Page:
Gain loyalty with after-sales support

Author Cutting Tool Engineering
Published
August 02,2018 - 03:45am

Effective aftermarket support is an opportunity. If done poorly, it can lead to unnecessarily lengthy downtime—for example, through the slow delivery of replacement parts, which costs both the vendor and customer. Loyalty, money and reputation are all at stake.

It’s been argued that manufacturers are becoming more and more like service companies and any line between the two is becoming harder to draw. Many articles have recommended that manufacturing companies invest in a high-performing customer service team to better meet customers’ needs that previously may have been neglected.

I work in aftermarket support, and in many ways I am now tasked with much of the responsibility of selling our machines, a role that traditionally sat with sales and marketing. I say this because the most effective way to build customer loyalty is by providing excellent aftermarket support—in other words, by being agile and responding quickly to customer requests. When we asked our customers, after-sales support was by far the No. 1 priority.



Wayne Drysdale (second from left), global after-sales manager at ANCA. Image courtesy of ANCA


Technology is transforming how a traditional customer service team operates, with remote diagnostics and preventive maintenance fast becoming the norm. This technology shift has made having a quality service team paramount to customers’ success, ensuring they minimize machine downtime and maximize production efficiencies.

An obvious place to focus on is after-sales service—for example, by providing effective troubleshooting advice, education and training on how to get the most from a purchase or by finding better ways to supply replacement parts if they are needed.

Service offerings at manufacturers can increase revenue, provide differentiation from competitors and increase customer loyalty.

Machine tool buyers increasingly expect things like around-the-clock, unmanned operation and remote diagnostics. A machine breakdown is a critical issue, and around-the-clock responses to such an issue are expected.

As technology enables better use of an asset, it also enables better service when there are challenges. At ANCA, this means offering remote diagnostics and responding to error codes. Remotely logging on to a customer’s machine to explore problems is also possible. But we need to continue to offer face-to-face support to customers as well to “up-skill” them so they get the best use from their investment.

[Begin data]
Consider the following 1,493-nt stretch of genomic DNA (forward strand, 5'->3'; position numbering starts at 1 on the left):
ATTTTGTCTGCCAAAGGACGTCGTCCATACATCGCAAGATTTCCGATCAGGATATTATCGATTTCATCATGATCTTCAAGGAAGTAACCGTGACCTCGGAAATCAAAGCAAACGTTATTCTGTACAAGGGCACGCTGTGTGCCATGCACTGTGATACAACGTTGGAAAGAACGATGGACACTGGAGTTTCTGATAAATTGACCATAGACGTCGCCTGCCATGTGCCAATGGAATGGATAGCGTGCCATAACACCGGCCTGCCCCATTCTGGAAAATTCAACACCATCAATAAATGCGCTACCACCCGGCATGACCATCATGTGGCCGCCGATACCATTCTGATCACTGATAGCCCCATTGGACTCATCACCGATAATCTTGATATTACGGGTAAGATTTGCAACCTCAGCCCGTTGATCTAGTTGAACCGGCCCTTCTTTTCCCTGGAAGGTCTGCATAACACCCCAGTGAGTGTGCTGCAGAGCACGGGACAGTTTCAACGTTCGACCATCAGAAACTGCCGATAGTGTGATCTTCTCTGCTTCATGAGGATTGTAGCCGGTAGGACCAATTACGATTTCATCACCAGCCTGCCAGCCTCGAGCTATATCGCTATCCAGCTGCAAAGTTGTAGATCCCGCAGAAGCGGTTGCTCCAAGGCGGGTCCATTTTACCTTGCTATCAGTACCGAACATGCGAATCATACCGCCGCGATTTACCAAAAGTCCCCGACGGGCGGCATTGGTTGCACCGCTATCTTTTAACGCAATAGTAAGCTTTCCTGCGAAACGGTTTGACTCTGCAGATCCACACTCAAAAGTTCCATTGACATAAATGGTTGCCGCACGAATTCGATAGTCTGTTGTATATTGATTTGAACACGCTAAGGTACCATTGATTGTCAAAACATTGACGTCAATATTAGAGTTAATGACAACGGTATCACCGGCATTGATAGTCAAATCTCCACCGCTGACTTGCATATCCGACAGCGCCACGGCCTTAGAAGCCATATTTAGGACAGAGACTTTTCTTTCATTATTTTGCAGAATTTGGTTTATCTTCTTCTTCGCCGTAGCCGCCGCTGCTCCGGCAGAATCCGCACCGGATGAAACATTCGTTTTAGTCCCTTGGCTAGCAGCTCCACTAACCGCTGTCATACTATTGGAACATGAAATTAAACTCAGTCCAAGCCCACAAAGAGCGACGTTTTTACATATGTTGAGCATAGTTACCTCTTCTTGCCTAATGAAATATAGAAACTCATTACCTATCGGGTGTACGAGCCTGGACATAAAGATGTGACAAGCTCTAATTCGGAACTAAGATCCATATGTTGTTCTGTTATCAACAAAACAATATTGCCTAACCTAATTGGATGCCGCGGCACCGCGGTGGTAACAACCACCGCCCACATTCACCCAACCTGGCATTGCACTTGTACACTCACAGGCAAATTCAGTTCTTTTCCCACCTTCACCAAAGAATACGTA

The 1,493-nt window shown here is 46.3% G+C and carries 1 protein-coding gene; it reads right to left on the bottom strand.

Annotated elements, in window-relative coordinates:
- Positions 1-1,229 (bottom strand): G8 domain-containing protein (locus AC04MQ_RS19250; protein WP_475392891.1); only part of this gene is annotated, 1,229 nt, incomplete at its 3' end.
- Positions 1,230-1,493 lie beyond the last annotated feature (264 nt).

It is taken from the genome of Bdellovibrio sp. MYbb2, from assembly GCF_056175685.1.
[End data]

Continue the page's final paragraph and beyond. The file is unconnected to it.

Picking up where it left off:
We have an installed base worldwide of more than 6,000 machines, some older than 20 years. Customer service means responding swiftly to issues and involves a lifetime of support for an asset regardless of time zones or remoteness.

For all manufacturing companies, the future brings challenges but also many exciting possibilities. This includes internet-of-things concepts for customer support and, through sophisticated analytics, providing better information to customers about how their assets are being used. The increasing importance of services is likely to continue. Technology will provide new and better ways of solving customers’ problems.

The following are five tips for how to deliver great customer service:

1. Be responsive. It’s important to respond quickly to all inquiries, even if only to say you are looking into the issue and will get back to the customer. There is nothing worse than nonresponsiveness to a customer trying to get help. Customer-support response times can dictate how a client perceives a company and can affect the overall customer experience. Keeping customers informed in a timely manner by answering phone calls and responding to emails within a reasonable time frame is essential to great customer service.

2. Ask for feedback. You may be surprised by what you learn about customers’ needs when you ask them what they think of your business, products and services. Excellent customer service often comes down to consistently checking in with customers and making sure they are happy with your products and services. Just remember to use the feedback you receive to make improvements where needed.

3. Commit to continuous improvement. Ask yourself at the end of the day, “What is one thing I will do tomorrow to make my business better?”

4. Invest in great people. The quality of customer service will never exceed the quality of the people providing it. If you plan to outperform the competition, plan on investing heavily in a team that can deliver. Treat employees well, as there is a distinct correlation between the quality of after-sales service and customer intent to
repurchase.

5. Be a good listener. Take time to identify customer needs by asking questions and concentrating on what the customer is really saying. Our customers are the reason we are still in business, and our job is to serve them to the best of our ability. Good customer service starts with a genuine desire to delight your
customers.

Wayne Drysdale, global after-sales manager  at ANCA Pty. Ltd., Melbourne, Australia